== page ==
Social History

With Social History projects we aim to enhance understanding of the lived experiences of all members of both past and present societies.

Using archaeological investigation in combination with community engagement, oral histories as well as a range of research methods, York Archaeology’s activities have generated a considerable resource for social history research. Below you can find information on;

Waterproof Memories

Coppergate Memories

Finding the Future

The People’s Museum

Landscapes of Remembrance

Dig York Stadium

Waterproof Memories

On the 8th April 2017, the JORVIK Viking Centre reopened its doors after 15 months of closure. Like many homes and businesses in York, the Centre had been badly hit by the floods of December 2015, some of the worst in living memory. Waterproof Memories is an oral history project from 2017 that grew out of our experience. We recorded our own memories of flooding, plus the stories of our local community.

Funding from Two Ridings Community Foundation allowed us to create a tool kit, Protecting Precious Memories, to help you prepare for possible future flooding events and reduce the risk of losing your precious objects. The tool kit uses the knowledge we use in our museums and Conservation Lab to care for precious objects from the past and ensure they survive into the future.

Coppergate Memories

Coppergate Memories is an oral history project carried out in 2017-18 to record the stories of people involved in the Coppergate Dig of 1976-81. The dig was visited by more than 500,000 people, changing public perceptions of archaeology and leading to the creation of the JORVIK Viking Centre. Coppergate Memories captured the recollections of many of the leading figures involved. 

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Alan Stockdale

Amateur excavator of Coppergate 1976-79

Dave Start

Digger at Coppergate in the 1980's

Margret Nieke

Digger at Coppergate 1977 and 1980.

Ebor Probus

A 'reminiscence session' recorded with some members of the group.

Roger White

Digger at Coppergate 1979

Chris Mason

Editorial Executive for Borodin Communications 1977-1980

Peter Addyman Part 1

Coppergate Memories with Peter Addyman

Peter Addyman Part 2

Coppergate Memories with Peter Addyman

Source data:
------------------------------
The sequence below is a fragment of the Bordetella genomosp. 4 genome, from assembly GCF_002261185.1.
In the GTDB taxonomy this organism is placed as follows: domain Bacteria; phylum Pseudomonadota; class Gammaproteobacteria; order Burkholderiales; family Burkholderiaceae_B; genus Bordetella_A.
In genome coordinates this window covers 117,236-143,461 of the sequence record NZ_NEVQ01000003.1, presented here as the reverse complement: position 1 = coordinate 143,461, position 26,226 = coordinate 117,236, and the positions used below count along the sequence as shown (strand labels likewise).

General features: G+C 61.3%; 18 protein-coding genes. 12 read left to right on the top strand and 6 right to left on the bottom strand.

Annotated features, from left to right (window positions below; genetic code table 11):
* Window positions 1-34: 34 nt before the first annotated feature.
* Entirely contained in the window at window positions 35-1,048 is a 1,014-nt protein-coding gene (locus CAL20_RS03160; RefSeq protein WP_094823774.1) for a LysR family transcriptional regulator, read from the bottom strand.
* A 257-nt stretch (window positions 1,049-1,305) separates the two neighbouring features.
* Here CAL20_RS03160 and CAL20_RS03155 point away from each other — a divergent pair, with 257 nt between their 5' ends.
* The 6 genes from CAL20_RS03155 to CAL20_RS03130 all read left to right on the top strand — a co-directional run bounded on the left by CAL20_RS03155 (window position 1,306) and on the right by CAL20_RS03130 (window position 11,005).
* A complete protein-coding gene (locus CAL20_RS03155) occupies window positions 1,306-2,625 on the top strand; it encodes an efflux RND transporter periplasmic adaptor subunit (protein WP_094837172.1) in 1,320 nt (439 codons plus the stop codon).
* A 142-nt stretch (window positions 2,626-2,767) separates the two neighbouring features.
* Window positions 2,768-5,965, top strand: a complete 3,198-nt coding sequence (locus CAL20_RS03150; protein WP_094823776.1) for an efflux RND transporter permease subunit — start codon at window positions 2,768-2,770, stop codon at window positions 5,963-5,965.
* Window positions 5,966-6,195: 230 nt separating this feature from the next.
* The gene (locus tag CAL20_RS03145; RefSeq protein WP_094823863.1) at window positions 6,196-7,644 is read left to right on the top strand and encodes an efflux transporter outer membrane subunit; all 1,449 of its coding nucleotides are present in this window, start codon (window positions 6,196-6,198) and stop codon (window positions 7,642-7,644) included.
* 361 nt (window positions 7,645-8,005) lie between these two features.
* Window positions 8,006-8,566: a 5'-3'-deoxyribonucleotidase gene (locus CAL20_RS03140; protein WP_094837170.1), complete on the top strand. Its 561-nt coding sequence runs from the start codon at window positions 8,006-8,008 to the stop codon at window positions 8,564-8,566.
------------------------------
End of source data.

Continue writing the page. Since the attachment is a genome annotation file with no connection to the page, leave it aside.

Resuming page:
Finding the Future

Between 2015 and 2017, grants from Arts Council England’s Museums Resilience programme funded two years of projects to develop York Archaeology’s access and research strategy for its collections. Finding the Future produced original research on a range of topics, from prehistory to the present

The People's Museum

In 1000 years from now; what items from our own lives will be in the museums of the future?

The People’s Museum is an exciting new joint project between York Archaeological Trust and The University of York exploring the story of York through the objects of its residents past and present. 

The individual items in our museum collections often tell us a fascinating story of the people who used them and the lives they lived. What then are the objects from our own lives today that may be in a museum of the future and what might they tell its visitors about our lives 1000 years from now?

Following our 2022 summer roadshow, The People’s Museum will open online later this year. Showcasing objects from our own collections alongside those from residents’ lives today, it will also offer an opportunity for individuals to submit their own digitally captured collections.  

To find out more or sign-up to our Volunteer and Placement mailing list to be the first to hear about how you can get involved. 

‘More information coming soon’

Landscapes of Remembrance

This project gave us a chance to discover how we commemorate the casualties of World War One in our landscapes. We are all aware of memorials found in churches and other public spaces such as schools, squares or cemeteries. Once a year we remember the fallen in November and sometimes stop for a moment to look at their names.

As they have become part of our history and the landscape, some people have carefully recorded those commemorated and where to find them. We set out to record our memorials of those who died in World War One from the perspective of archaeologists.

Archaeologists look at where buildings or monuments are placed in the landscape around us. They also look at finds, large and small, reading meanings from the style and decoration on something. We wanted to look at:

  • Where is the monument located? Is it in a church or a cemetery? Is it near the road? Which way is it looking? Where can it be viewed from? Or even has it been moved over the years?
  • What decoration can we see on the monument? Is it a cross? Does it have interesting things carved into it? Is it in a particular style (e.g. Celtic Cross or Art Nouveau)?

We also tried find out how people decided on the memorial location and style. To do this we looked for documents in the local archives. For example, any monument in a church will have had to have special permission; we could look up the minutes of the committees that granted permission.

This gave us a chance to tell the story of our memorials. During this process we made a film revealing the discoveries that our project made. It also got to the heart of what these memorials mean to us today.

Dig York Stadium

In 2002, aerial photographs taken by English Heritage as they flew over Huntington Moor suggested that there laid the remains of two ancient camps. Following this discovery, an excavation carried out by York Archaeological Trust in 2003 unveiled the location of one of these camps close to the site of where the Monks Cross shopping area is now located. The discovery confirmed English Heritage’s aerial photography.

In November 2014 before work on York’s new Community Stadium commenced there was an opportunity to see what else could be discovered.